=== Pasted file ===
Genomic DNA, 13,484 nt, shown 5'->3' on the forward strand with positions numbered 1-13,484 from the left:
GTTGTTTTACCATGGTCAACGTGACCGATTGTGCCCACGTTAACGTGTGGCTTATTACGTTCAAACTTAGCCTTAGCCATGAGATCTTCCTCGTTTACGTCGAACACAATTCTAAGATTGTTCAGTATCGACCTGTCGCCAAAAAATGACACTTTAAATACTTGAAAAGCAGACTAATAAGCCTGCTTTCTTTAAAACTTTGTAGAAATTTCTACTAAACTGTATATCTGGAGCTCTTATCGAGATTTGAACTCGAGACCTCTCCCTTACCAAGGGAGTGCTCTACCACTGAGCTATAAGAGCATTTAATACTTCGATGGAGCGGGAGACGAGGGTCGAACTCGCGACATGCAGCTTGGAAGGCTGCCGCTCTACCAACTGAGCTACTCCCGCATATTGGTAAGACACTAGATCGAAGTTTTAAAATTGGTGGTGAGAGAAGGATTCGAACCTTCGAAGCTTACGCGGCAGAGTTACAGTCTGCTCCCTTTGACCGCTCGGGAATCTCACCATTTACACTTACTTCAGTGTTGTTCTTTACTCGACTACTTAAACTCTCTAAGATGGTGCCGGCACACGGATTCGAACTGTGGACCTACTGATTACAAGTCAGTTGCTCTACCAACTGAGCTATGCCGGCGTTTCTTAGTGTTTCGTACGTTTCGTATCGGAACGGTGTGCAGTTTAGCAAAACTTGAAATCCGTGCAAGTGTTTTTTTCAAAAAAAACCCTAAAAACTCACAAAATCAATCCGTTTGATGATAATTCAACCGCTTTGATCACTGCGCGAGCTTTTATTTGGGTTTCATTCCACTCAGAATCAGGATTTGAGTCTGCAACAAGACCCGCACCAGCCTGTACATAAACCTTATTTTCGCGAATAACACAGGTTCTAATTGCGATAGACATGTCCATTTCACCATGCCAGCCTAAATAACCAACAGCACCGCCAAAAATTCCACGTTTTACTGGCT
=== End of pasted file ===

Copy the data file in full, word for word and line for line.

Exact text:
Genomic DNA, 13,484 nt, shown 5'->3' on the forward strand with positions numbered 1-13,484 from the left:
GTTGTTTTACCATGGTCAACGTGACCGATTGTGCCCACGTTAACGTGTGGCTTATTACGTTCAAACTTAGCCTTAGCCATGAGATCTTCCTCGTTTACGTCGAACACAATTCTAAGATTGTTCAGTATCGACCTGTCGCCAAAAAATGACACTTTAAATACTTGAAAAGCAGACTAATAAGCCTGCTTTCTTTAAAACTTTGTAGAAATTTCTACTAAACTGTATATCTGGAGCTCTTATCGAGATTTGAACTCGAGACCTCTCCCTTACCAAGGGAGTGCTCTACCACTGAGCTATAAGAGCATTTAATACTTCGATGGAGCGGGAGACGAGGGTCGAACTCGCGACATGCAGCTTGGAAGGCTGCCGCTCTACCAACTGAGCTACTCCCGCATATTGGTAAGACACTAGATCGAAGTTTTAAAATTGGTGGTGAGAGAAGGATTCGAACCTTCGAAGCTTACGCGGCAGAGTTACAGTCTGCTCCCTTTGACCGCTCGGGAATCTCACCATTTACACTTACTTCAGTGTTGTTCTTTACTCGACTACTTAAACTCTCTAAGATGGTGCCGGCACACGGATTCGAACTGTGGACCTACTGATTACAAGTCAGTTGCTCTACCAACTGAGCTATGCCGGCGTTTCTTAGTGTTTCGTACGTTTCGTATCGGAACGGTGTGCAGTTTAGCAAAACTTGAAATCCGTGCAAGTGTTTTTTTCAAAAAAAACCCTAAAAACTCACAAAATCAATCCGTTTGATGATAATTCAACCGCTTTGATCACTGCGCGAGCTTTTATTTGGGTTTCATTCCACTCAGAATCAGGATTTGAGTCTGCAACAAGACCCGCACCAGCCTGTACATAAACCTTATTTTCGCGAATAACACAGGTTCTAATTGCGATAGACATGTCCATTTCACCATGCCAGCCTAAATAACCAACAGCACCGCCAAAAATTCCACGTTTTACTGGCT